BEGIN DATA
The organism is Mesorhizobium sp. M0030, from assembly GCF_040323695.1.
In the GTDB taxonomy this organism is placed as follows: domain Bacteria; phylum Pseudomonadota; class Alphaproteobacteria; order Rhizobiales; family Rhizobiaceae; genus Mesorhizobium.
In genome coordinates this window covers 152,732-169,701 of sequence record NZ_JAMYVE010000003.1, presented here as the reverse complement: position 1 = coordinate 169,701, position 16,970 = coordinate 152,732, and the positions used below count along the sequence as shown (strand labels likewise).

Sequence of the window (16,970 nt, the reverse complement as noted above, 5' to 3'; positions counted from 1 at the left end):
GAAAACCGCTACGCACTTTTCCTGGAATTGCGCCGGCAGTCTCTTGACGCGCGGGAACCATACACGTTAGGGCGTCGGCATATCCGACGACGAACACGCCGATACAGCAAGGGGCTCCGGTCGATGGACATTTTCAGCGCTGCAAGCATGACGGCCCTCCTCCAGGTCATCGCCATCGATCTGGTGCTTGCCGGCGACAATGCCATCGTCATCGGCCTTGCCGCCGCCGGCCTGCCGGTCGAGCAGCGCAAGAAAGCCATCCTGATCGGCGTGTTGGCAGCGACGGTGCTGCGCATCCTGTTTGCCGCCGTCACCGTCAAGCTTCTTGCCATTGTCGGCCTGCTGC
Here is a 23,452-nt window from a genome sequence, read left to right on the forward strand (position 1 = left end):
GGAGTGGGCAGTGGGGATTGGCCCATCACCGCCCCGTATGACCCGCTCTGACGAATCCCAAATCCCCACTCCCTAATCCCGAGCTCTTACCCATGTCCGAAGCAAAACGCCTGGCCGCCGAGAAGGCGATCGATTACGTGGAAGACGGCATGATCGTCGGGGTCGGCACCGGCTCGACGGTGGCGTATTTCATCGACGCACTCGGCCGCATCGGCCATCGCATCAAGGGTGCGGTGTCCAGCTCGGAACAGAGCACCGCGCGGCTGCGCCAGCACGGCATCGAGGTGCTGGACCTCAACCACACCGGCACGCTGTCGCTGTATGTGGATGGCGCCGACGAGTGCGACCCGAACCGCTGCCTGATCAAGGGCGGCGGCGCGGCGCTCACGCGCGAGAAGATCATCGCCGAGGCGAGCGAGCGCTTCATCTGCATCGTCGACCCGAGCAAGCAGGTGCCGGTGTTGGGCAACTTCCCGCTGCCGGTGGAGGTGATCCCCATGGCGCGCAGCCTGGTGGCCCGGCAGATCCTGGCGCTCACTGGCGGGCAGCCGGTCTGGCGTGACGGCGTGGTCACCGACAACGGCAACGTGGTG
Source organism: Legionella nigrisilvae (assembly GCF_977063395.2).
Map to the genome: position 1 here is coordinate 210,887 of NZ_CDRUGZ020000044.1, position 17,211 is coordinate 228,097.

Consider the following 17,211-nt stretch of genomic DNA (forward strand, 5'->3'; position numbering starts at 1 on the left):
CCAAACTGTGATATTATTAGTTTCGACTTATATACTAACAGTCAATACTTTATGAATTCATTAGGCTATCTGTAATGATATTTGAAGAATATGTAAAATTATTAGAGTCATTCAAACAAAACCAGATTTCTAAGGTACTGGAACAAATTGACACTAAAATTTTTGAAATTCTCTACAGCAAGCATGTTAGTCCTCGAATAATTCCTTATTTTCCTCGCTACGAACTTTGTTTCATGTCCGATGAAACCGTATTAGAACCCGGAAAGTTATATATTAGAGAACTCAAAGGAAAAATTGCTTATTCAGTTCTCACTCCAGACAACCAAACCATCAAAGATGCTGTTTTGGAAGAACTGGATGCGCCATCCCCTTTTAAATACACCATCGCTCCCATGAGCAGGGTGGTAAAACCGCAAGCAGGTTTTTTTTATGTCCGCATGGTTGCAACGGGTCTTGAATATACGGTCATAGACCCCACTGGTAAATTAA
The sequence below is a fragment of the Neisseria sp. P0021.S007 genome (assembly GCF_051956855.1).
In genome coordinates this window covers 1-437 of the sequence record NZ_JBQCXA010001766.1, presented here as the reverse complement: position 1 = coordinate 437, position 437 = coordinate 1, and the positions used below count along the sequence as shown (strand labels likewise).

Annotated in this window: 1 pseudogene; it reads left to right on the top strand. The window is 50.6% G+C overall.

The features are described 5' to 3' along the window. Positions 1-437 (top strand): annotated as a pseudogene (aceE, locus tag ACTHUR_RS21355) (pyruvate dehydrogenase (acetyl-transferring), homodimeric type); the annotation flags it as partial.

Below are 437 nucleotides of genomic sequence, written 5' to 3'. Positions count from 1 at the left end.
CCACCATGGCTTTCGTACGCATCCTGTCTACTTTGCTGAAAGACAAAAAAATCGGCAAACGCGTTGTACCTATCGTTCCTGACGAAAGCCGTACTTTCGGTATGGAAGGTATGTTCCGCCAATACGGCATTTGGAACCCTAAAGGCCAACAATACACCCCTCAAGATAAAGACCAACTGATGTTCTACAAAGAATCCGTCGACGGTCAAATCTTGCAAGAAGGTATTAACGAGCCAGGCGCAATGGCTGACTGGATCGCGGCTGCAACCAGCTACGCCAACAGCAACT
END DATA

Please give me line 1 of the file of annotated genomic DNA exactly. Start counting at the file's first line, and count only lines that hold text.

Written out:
The organism is Mesorhizobium sp. M0030, from assembly GCF_040323695.1.